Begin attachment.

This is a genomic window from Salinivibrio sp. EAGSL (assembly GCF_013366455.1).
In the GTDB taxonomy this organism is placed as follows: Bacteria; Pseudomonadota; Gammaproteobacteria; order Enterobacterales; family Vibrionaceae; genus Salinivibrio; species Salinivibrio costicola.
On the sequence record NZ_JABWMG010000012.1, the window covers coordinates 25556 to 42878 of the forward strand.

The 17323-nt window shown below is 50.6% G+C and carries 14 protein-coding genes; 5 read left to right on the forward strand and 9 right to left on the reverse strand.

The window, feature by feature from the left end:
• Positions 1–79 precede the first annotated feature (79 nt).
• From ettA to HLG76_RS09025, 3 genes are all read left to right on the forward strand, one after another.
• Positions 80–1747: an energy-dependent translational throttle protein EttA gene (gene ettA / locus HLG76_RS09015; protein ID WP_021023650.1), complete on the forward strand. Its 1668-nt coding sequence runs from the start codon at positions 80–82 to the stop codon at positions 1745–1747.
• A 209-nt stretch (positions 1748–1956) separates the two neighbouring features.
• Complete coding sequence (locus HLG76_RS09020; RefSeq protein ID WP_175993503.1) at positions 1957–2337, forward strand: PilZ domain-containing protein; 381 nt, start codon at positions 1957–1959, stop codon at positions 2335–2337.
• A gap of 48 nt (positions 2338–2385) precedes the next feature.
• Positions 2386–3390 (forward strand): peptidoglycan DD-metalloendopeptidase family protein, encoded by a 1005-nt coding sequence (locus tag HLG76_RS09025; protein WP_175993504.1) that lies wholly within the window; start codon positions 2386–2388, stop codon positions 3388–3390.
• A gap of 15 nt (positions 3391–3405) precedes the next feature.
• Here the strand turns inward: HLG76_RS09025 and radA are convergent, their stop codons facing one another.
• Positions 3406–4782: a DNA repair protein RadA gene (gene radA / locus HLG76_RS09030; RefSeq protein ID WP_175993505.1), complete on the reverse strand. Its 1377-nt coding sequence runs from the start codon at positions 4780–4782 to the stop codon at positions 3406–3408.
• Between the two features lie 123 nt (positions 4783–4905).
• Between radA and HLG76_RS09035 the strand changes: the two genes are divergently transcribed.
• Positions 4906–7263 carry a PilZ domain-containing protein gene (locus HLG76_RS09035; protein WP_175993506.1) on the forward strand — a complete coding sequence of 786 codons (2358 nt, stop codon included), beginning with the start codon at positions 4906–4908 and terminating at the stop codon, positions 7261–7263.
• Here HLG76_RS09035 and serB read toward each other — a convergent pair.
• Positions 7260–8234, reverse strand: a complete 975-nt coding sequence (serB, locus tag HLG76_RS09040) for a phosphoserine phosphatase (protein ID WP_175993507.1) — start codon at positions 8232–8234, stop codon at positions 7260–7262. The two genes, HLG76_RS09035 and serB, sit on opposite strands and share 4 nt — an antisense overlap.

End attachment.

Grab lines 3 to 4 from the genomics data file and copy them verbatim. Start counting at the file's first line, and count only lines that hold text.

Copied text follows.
On the sequence record NZ_JABWMG010000012.1, the window covers coordinates 25556 to 42878 of the forward strand.

The 17323-nt window shown below is 50.6% G+C and carries 14 protein-coding genes; 5 read left to right on the forward strand and 9 right to left on the reverse strand.